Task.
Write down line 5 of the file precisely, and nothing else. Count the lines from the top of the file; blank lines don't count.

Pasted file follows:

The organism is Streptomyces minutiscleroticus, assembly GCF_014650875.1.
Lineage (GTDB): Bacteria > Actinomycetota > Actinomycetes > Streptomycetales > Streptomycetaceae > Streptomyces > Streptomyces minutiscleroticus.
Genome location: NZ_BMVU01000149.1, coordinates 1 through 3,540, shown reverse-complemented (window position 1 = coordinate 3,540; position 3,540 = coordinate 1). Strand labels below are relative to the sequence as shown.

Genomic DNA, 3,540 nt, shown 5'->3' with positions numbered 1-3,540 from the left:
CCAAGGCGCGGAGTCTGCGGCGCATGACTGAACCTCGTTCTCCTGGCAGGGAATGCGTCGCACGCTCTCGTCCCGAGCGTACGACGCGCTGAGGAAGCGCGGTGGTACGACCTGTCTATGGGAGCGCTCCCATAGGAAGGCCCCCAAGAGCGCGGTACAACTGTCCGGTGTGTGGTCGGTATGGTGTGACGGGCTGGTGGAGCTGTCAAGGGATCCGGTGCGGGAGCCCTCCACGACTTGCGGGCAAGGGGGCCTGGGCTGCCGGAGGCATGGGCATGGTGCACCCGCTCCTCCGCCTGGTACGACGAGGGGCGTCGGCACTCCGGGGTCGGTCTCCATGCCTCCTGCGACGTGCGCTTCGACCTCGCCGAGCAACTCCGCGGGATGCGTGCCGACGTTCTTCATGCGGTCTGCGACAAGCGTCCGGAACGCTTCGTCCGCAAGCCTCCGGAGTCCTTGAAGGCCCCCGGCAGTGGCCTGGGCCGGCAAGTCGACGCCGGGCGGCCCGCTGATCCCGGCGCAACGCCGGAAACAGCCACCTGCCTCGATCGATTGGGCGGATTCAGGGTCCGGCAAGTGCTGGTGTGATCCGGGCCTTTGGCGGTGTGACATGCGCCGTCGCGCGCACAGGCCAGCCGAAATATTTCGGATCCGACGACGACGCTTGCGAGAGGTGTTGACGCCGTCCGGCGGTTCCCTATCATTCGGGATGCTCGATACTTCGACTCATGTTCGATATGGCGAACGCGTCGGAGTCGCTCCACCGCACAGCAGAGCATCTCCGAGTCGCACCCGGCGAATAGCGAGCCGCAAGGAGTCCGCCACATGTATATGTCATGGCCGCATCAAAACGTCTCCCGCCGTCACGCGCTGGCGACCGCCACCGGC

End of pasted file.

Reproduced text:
CCAAGGCGCGGAGTCTGCGGCGCATGACTGAACCTCGTTCTCCTGGCAGGGAATGCGTCGCACGCTCTCGTCCCGAGCGTACGACGCGCTGAGGAAGCGCGGTGGTACGACCTGTCTATGGGAGCGCTCCCATAGGAAGGCCCCCAAGAGCGCGGTACAACTGTCCGGTGTGTGGTCGGTATGGTGTGACGGGCTGGTGGAGCTGTCAAGGGATCCGGTGCGGGAGCCCTCCACGACTTGCGGGCAAGGGGGCCTGGGCTGCCGGAGGCATGGGCATGGTGCACCCGCTCCTCCGCCTGGTACGACGAGGGGCGTCGGCACTCCGGGGTCGGTCTCCATGCCTCCTGCGACGTGCGCTTCGACCTCGCCGAGCAACTCCGCGGGATGCGTGCCGACGTTCTTCATGCGGTCTGCGACAAGCGTCCGGAACGCTTCGTCCGCAAGCCTCCGGAGTCCTTGAAGGCCCCCGGCAGTGGCCTGGGCCGGCAAGTCGACGCCGGGCGGCCCGCTGATCCCGGCGCAACGCCGGAAACAGCCACCTGCCTCGATCGATTGGGCGGATTCAGGGTCCGGCAAGTGCTGGTGTGATCCGGGCCTTTGGCGGTGTGACATGCGCCGTCGCGCGCACAGGCCAGCCGAAATATTTCGGATCCGACGACGACGCTTGCGAGAGGTGTTGACGCCGTCCGGCGGTTCCCTATCATTCGGGATGCTCGATACTTCGACTCATGTTCGATATGGCGAACGCGTCGGAGTCGCTCCACCGCACAGCAGAGCATCTCCGAGTCGCACCCGGCGAATAGCGAGCCGCAAGGAGTCCGCCACATGTATATGTCATGGCCGCATCAAAACGTCTCCCGCCGTCACGCGCTGGCGACCGCCACCGGC